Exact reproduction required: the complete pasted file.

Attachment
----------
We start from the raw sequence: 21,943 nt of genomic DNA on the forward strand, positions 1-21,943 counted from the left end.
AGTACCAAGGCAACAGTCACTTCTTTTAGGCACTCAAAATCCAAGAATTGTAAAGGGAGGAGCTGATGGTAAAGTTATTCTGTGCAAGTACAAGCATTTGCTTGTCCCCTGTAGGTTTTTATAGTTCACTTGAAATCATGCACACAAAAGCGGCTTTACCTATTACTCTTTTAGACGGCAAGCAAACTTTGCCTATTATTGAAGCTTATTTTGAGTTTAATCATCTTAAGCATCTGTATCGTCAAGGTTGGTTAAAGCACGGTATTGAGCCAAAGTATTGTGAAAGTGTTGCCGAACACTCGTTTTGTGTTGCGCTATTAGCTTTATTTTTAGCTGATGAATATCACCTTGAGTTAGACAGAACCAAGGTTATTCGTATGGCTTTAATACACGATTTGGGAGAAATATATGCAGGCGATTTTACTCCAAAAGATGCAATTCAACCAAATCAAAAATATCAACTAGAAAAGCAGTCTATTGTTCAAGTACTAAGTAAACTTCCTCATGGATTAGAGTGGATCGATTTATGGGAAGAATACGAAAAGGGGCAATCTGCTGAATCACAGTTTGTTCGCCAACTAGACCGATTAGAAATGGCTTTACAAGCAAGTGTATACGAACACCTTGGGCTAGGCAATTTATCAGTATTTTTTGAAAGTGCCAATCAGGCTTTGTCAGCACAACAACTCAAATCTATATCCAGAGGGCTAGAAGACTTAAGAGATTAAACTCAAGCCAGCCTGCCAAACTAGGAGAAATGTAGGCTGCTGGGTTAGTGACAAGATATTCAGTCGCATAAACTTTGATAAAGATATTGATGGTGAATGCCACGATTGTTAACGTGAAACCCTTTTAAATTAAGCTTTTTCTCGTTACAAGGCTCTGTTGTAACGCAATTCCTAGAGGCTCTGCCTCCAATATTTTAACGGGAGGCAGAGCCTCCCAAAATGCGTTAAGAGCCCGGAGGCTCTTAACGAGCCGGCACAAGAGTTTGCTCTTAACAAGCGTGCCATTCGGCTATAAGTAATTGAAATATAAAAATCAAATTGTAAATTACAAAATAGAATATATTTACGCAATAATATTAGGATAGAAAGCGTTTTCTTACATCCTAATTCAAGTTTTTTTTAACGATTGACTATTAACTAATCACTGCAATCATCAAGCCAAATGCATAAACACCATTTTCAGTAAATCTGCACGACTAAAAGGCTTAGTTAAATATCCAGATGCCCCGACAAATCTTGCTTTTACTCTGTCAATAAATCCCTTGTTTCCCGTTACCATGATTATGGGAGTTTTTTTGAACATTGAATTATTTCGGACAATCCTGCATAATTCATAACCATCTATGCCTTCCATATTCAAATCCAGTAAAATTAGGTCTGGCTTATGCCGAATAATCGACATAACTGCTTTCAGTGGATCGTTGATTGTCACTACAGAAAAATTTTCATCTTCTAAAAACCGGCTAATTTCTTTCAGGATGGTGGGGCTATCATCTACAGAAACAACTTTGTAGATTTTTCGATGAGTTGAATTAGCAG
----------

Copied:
We start from the raw sequence: 21,943 nt of genomic DNA on the forward strand, positions 1-21,943 counted from the left end.
AGTACCAAGGCAACAGTCACTTCTTTTAGGCACTCAAAATCCAAGAATTGTAAAGGGAGGAGCTGATGGTAAAGTTATTCTGTGCAAGTACAAGCATTTGCTTGTCCCCTGTAGGTTTTTATAGTTCACTTGAAATCATGCACACAAAAGCGGCTTTACCTATTACTCTTTTAGACGGCAAGCAAACTTTGCCTATTATTGAAGCTTATTTTGAGTTTAATCATCTTAAGCATCTGTATCGTCAAGGTTGGTTAAAGCACGGTATTGAGCCAAAGTATTGTGAAAGTGTTGCCGAACACTCGTTTTGTGTTGCGCTATTAGCTTTATTTTTAGCTGATGAATATCACCTTGAGTTAGACAGAACCAAGGTTATTCGTATGGCTTTAATACACGATTTGGGAGAAATATATGCAGGCGATTTTACTCCAAAAGATGCAATTCAACCAAATCAAAAATATCAACTAGAAAAGCAGTCTATTGTTCAAGTACTAAGTAAACTTCCTCATGGATTAGAGTGGATCGATTTATGGGAAGAATACGAAAAGGGGCAATCTGCTGAATCACAGTTTGTTCGCCAACTAGACCGATTAGAAATGGCTTTACAAGCAAGTGTATACGAACACCTTGGGCTAGGCAATTTATCAGTATTTTTTGAAAGTGCCAATCAGGCTTTGTCAGCACAACAACTCAAATCTATATCCAGAGGGCTAGAAGACTTAAGAGATTAAACTCAAGCCAGCCTGCCAAACTAGGAGAAATGTAGGCTGCTGGGTTAGTGACAAGATATTCAGTCGCATAAACTTTGATAAAGATATTGATGGTGAATGCCACGATTGTTAACGTGAAACCCTTTTAAATTAAGCTTTTTCTCGTTACAAGGCTCTGTTGTAACGCAATTCCTAGAGGCTCTGCCTCCAATATTTTAACGGGAGGCAGAGCCTCCCAAAATGCGTTAAGAGCCCGGAGGCTCTTAACGAGCCGGCACAAGAGTTTGCTCTTAACAAGCGTGCCATTCGGCTATAAGTAATTGAAATATAAAAATCAAATTGTAAATTACAAAATAGAATATATTTACGCAATAATATTAGGATAGAAAGCGTTTTCTTACATCCTAATTCAAGTTTTTTTTAACGATTGACTATTAACTAATCACTGCAATCATCAAGCCAAATGCATAAACACCATTTTCAGTAAATCTGCACGACTAAAAGGCTTAGTTAAATATCCAGATGCCCCGACAAATCTTGCTTTTACTCTGTCAATAAATCCCTTGTTTCCCGTTACCATGATTATGGGAGTTTTTTTGAACATTGAATTATTTCGGACAATCCTGCATAATTCATAACCATCTATGCCTTCCATATTCAAATCCAGTAAAATTAGGTCTGGCTTATGCCGAATAATCGACATAACTGCTTTCAGTGGATCGTTGATTGTCACTACAGAAAAATTTTCATCTTCTAAAAACCGGCTAATTTCTTTCAGGATGGTGGGGCTATCATCTACAGAAACAACTTTGTAGATTTTTCGATGAGTTGAATTAGCAG